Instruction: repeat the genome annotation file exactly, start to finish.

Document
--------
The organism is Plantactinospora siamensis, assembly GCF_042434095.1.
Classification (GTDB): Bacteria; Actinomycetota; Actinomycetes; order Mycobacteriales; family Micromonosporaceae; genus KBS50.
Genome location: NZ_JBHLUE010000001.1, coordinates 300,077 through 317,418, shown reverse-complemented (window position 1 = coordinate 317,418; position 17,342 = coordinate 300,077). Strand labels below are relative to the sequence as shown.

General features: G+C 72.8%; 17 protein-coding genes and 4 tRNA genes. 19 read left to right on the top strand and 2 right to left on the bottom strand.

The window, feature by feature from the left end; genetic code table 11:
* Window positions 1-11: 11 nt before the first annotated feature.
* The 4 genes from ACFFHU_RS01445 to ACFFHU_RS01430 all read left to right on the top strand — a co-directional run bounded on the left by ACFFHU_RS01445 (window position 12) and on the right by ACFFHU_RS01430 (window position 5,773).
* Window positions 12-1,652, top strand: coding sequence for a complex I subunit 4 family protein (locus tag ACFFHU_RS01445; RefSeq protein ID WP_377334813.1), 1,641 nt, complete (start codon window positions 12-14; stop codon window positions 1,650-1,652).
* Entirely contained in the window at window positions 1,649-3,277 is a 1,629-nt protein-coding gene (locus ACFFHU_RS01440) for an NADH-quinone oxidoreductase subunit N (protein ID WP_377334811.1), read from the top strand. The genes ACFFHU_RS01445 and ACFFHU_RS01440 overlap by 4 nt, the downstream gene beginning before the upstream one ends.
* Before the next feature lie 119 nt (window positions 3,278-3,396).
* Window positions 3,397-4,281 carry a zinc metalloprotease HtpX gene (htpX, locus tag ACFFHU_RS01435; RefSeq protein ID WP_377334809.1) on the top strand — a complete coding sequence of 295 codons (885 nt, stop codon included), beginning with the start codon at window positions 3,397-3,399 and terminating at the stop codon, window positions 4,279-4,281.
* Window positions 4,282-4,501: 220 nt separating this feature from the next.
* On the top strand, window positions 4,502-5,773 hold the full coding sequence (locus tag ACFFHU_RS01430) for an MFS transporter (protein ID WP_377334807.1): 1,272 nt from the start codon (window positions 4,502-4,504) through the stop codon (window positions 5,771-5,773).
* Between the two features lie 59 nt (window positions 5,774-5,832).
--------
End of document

The organism is Plantactinospora siamensis, assembly GCF_042434095.1.
Classification (GTDB): Bacteria; Actinomycetota; Actinomycetes; order Mycobacteriales; family Micromonosporaceae; genus KBS50.
Genome location: NZ_JBHLUE010000001.1, coordinates 300,077 through 317,418, shown reverse-complemented (window position 1 = coordinate 317,418; position 17,342 = coordinate 300,077). Strand labels below are relative to the sequence as shown.

General features: G+C 72.8%; 17 protein-coding genes and 4 tRNA genes. 19 read left to right on the top strand and 2 right to left on the bottom strand.

The window, feature by feature from the left end; genetic code table 11:
* Window positions 1-11: 11 nt before the first annotated feature.
* The 4 genes from ACFFHU_RS01445 to ACFFHU_RS01430 all read left to right on the top strand — a co-directional run bounded on the left by ACFFHU_RS01445 (window position 12) and on the right by ACFFHU_RS01430 (window position 5,773).
* Window positions 12-1,652, top strand: coding sequence for a complex I subunit 4 family protein (locus tag ACFFHU_RS01445; RefSeq protein ID WP_377334813.1), 1,641 nt, complete (start codon window positions 12-14; stop codon window positions 1,650-1,652).
* Entirely contained in the window at window positions 1,649-3,277 is a 1,629-nt protein-coding gene (locus ACFFHU_RS01440) for an NADH-quinone oxidoreductase subunit N (protein ID WP_377334811.1), read from the top strand. The genes ACFFHU_RS01445 and ACFFHU_RS01440 overlap by 4 nt, the downstream gene beginning before the upstream one ends.
* Before the next feature lie 119 nt (window positions 3,278-3,396).
* Window positions 3,397-4,281 carry a zinc metalloprotease HtpX gene (htpX, locus tag ACFFHU_RS01435; RefSeq protein ID WP_377334809.1) on the top strand — a complete coding sequence of 295 codons (885 nt, stop codon included), beginning with the start codon at window positions 3,397-3,399 and terminating at the stop codon, window positions 4,279-4,281.
* Window positions 4,282-4,501: 220 nt separating this feature from the next.
* On the top strand, window positions 4,502-5,773 hold the full coding sequence (locus tag ACFFHU_RS01430) for an MFS transporter (protein ID WP_377334807.1): 1,272 nt from the start codon (window positions 4,502-4,504) through the stop codon (window positions 5,771-5,773).
* Between the two features lie 59 nt (window positions 5,774-5,832).